About the Author
Opinion Archives
E-mail Scott
Scott's Links

Conservatism as a one-legged stool?

By Scott Tibbs, November 1, 2013

George Will's editorial about Rick Santorum's presidential ambitions contains a very interesting paragraph as Will describes Santorum's concerns about the future of the Republican Party:

The party is, he says, in danger of becoming "a one-legged stool." The "Eastern establishment types" want to saw off the cultural conservatism leg, concentrating on economic issues. The rising libertarian faction, exemplified by Sen. Rand Paul of Kentucky, wants to saw off the strong foreign policy leg.

I agree with Santorum that there is a danger of moderates sawing off the social conservative leg of conservatism, but I do not agree with him on the third leg. Traditionally, the third leg has been a strong national defense, which is not the same as Santorum's vision of a strong foreign policy. Santorum's vision is for an interventionist foreign policy.

We can certainly maintain a strong national defense without having an interventionist policy. We do not need to send troops to intervene in the civil wars in Syria or Libya to maintain a strong national defense, any more than we needed to intervene in Yugoslavia or Somalia twenty years ago to adequately protect our national security interests.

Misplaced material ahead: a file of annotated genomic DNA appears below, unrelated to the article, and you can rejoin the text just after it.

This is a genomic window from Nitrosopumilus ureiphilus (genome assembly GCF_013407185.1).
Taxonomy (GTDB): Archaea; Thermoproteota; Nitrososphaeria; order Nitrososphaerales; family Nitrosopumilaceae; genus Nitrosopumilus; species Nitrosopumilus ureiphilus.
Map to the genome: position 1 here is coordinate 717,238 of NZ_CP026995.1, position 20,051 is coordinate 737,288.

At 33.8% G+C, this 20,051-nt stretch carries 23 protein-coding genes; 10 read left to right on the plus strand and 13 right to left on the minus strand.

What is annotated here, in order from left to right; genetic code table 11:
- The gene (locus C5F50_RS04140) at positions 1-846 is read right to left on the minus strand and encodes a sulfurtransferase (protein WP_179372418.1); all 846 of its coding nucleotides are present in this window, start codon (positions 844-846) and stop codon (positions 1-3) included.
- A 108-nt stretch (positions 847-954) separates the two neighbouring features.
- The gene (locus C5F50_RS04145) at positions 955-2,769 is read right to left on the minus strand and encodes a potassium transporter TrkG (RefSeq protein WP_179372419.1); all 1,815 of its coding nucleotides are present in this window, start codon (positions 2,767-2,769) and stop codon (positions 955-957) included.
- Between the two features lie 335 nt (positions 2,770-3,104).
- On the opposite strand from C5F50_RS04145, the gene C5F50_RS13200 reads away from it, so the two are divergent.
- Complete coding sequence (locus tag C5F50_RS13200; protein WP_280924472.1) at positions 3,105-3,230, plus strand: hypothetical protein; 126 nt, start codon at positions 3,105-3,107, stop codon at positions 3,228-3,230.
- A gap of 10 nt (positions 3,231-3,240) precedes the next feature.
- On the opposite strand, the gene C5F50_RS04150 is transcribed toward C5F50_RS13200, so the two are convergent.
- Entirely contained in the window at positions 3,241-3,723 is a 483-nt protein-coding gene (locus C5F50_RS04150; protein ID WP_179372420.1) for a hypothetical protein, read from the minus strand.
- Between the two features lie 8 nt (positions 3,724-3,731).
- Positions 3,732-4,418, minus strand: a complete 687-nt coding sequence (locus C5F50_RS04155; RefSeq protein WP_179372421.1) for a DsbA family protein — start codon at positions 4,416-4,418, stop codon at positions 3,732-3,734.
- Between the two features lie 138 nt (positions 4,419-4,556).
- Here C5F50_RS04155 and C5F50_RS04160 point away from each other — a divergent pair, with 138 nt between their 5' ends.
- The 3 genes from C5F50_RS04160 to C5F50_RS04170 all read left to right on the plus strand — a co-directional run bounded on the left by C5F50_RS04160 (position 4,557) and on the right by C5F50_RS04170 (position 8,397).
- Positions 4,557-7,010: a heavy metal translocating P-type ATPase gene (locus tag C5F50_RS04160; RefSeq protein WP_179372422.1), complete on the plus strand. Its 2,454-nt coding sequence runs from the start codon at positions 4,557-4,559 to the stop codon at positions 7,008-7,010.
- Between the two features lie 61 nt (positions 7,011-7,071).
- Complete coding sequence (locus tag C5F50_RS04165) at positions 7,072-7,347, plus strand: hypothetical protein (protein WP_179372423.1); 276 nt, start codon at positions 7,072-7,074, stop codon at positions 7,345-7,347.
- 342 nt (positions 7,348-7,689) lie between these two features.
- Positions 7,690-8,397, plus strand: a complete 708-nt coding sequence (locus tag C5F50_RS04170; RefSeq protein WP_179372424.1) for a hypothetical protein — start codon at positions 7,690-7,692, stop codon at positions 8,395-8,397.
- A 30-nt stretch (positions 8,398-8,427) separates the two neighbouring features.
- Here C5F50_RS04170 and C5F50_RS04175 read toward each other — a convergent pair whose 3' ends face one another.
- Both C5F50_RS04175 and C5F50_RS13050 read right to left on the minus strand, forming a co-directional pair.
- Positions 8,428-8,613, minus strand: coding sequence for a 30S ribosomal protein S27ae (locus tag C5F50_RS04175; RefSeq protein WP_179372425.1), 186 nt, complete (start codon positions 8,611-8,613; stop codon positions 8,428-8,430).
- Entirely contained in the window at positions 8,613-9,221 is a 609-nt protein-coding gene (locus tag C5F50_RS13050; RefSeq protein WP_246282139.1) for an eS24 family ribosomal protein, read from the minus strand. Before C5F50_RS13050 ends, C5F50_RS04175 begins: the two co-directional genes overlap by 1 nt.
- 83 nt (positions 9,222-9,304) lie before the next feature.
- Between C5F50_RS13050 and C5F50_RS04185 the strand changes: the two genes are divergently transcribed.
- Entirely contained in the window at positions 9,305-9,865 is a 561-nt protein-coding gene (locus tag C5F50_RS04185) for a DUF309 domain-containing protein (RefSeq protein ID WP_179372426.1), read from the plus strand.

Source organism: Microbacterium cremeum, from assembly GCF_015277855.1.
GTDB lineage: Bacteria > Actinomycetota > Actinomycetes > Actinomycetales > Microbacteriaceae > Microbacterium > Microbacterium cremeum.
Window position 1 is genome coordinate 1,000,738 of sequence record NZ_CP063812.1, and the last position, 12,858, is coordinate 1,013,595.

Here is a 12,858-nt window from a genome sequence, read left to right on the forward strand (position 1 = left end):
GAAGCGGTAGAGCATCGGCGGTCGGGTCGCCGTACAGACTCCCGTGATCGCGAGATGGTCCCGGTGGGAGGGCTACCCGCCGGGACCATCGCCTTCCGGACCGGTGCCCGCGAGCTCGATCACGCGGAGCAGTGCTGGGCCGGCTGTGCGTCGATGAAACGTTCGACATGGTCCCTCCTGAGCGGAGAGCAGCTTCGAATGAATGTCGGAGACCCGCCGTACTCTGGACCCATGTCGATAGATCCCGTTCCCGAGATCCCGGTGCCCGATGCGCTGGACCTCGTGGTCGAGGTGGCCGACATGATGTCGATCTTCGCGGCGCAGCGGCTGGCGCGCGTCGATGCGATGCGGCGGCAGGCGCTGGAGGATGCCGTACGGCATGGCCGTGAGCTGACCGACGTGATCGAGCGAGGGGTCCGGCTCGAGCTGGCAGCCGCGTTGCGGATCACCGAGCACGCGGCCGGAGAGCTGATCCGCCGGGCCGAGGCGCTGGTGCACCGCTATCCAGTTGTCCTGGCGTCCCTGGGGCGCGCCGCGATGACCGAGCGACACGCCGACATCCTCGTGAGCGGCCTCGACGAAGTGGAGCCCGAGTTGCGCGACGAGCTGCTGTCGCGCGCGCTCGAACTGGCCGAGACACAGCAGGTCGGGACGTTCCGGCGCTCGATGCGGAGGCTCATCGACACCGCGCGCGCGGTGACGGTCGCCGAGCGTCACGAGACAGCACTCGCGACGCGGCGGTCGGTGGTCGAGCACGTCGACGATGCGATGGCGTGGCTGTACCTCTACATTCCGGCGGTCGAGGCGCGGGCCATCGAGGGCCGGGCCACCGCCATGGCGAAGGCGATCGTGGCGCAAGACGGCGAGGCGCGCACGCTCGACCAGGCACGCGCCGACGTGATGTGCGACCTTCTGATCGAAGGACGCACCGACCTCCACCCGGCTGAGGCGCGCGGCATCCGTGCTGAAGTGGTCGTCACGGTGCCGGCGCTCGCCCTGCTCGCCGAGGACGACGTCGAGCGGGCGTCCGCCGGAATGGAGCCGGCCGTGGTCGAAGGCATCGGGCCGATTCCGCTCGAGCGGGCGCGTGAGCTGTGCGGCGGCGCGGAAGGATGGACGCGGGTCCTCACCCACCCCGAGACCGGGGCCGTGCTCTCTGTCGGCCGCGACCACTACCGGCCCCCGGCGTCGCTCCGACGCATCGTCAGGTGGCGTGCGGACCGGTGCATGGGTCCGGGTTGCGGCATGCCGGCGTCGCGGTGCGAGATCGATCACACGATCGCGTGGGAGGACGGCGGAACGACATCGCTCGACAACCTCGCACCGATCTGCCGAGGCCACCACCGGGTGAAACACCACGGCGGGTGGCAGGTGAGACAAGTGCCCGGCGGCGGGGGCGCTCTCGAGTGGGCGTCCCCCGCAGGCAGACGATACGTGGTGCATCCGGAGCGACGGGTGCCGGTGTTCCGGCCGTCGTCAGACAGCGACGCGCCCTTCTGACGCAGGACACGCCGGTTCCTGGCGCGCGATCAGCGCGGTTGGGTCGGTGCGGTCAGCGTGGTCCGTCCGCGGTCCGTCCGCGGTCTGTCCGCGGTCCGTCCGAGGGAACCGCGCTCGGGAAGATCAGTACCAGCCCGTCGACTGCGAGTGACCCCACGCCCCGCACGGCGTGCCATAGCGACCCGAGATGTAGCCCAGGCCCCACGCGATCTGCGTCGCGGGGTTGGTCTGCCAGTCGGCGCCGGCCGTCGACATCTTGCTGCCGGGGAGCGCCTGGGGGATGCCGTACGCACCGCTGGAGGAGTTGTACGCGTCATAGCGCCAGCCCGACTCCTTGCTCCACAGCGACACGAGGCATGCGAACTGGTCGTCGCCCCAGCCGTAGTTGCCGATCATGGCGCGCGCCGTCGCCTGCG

The debate between the libertarian and neoconservative wings of the Republican Party is not a debate about whether we should have a strong national defense. We are not having the debate that took place between Republicans and Democrats during President Reagan's military buildup in the 1980's. The debate is, with a strong national defense as a given, how much do we need to use our military in areas where our national security is not directly threatened?

I fall in line with the libertarian wing. I believe in a strong national defense (limited, of course, by constitutional authority and civil rights protections) but I am opposed to engaging militarily unless there is a clear and direct threat to our security. With Afghanistan, that threat was obvious. With Syria, Libya, Bosnia and Somalia, that was not the case. I am not willing to tell people they have to lose their husbands, sons and fathers in battle unless there is no other option.